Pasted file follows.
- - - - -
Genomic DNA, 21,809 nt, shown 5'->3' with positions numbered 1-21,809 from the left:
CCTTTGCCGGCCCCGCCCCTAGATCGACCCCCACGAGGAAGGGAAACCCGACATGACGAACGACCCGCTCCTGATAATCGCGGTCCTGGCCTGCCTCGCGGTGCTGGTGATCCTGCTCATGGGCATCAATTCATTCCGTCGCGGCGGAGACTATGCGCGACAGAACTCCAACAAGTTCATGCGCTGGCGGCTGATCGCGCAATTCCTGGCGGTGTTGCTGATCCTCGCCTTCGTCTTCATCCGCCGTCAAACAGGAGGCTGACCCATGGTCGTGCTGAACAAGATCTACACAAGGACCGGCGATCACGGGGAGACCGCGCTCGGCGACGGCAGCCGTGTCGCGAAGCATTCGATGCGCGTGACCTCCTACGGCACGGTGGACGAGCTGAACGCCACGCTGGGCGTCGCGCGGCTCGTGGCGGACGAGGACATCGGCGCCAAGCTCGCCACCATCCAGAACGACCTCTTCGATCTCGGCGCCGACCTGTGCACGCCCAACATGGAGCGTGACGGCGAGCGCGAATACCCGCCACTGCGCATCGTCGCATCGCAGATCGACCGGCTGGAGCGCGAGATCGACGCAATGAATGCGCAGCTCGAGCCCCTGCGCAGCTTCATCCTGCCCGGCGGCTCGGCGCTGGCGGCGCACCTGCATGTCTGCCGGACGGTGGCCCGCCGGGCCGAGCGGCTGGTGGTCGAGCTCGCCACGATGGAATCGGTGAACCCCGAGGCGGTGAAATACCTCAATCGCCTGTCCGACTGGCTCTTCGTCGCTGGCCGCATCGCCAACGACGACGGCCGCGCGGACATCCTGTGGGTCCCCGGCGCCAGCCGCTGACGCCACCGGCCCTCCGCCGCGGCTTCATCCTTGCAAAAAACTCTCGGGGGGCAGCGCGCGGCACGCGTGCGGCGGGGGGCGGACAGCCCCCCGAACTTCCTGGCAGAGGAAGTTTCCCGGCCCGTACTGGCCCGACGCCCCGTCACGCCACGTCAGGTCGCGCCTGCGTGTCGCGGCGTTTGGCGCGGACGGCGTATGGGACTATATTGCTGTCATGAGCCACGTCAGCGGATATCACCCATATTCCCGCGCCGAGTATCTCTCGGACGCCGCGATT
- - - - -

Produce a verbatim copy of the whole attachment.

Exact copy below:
Genomic DNA, 21,809 nt, shown 5'->3' with positions numbered 1-21,809 from the left:
CCTTTGCCGGCCCCGCCCCTAGATCGACCCCCACGAGGAAGGGAAACCCGACATGACGAACGACCCGCTCCTGATAATCGCGGTCCTGGCCTGCCTCGCGGTGCTGGTGATCCTGCTCATGGGCATCAATTCATTCCGTCGCGGCGGAGACTATGCGCGACAGAACTCCAACAAGTTCATGCGCTGGCGGCTGATCGCGCAATTCCTGGCGGTGTTGCTGATCCTCGCCTTCGTCTTCATCCGCCGTCAAACAGGAGGCTGACCCATGGTCGTGCTGAACAAGATCTACACAAGGACCGGCGATCACGGGGAGACCGCGCTCGGCGACGGCAGCCGTGTCGCGAAGCATTCGATGCGCGTGACCTCCTACGGCACGGTGGACGAGCTGAACGCCACGCTGGGCGTCGCGCGGCTCGTGGCGGACGAGGACATCGGCGCCAAGCTCGCCACCATCCAGAACGACCTCTTCGATCTCGGCGCCGACCTGTGCACGCCCAACATGGAGCGTGACGGCGAGCGCGAATACCCGCCACTGCGCATCGTCGCATCGCAGATCGACCGGCTGGAGCGCGAGATCGACGCAATGAATGCGCAGCTCGAGCCCCTGCGCAGCTTCATCCTGCCCGGCGGCTCGGCGCTGGCGGCGCACCTGCATGTCTGCCGGACGGTGGCCCGCCGGGCCGAGCGGCTGGTGGTCGAGCTCGCCACGATGGAATCGGTGAACCCCGAGGCGGTGAAATACCTCAATCGCCTGTCCGACTGGCTCTTCGTCGCTGGCCGCATCGCCAACGACGACGGCCGCGCGGACATCCTGTGGGTCCCCGGCGCCAGCCGCTGACGCCACCGGCCCTCCGCCGCGGCTTCATCCTTGCAAAAAACTCTCGGGGGGCAGCGCGCGGCACGCGTGCGGCGGGGGGCGGACAGCCCCCCGAACTTCCTGGCAGAGGAAGTTTCCCGGCCCGTACTGGCCCGACGCCCCGTCACGCCACGTCAGGTCGCGCCTGCGTGTCGCGGCGTTTGGCGCGGACGGCGTATGGGACTATATTGCTGTCATGAGCCACGTCAGCGGATATCACCCATATTCCCGCGCCGAGTATCTCTCGGACGCCGCGATT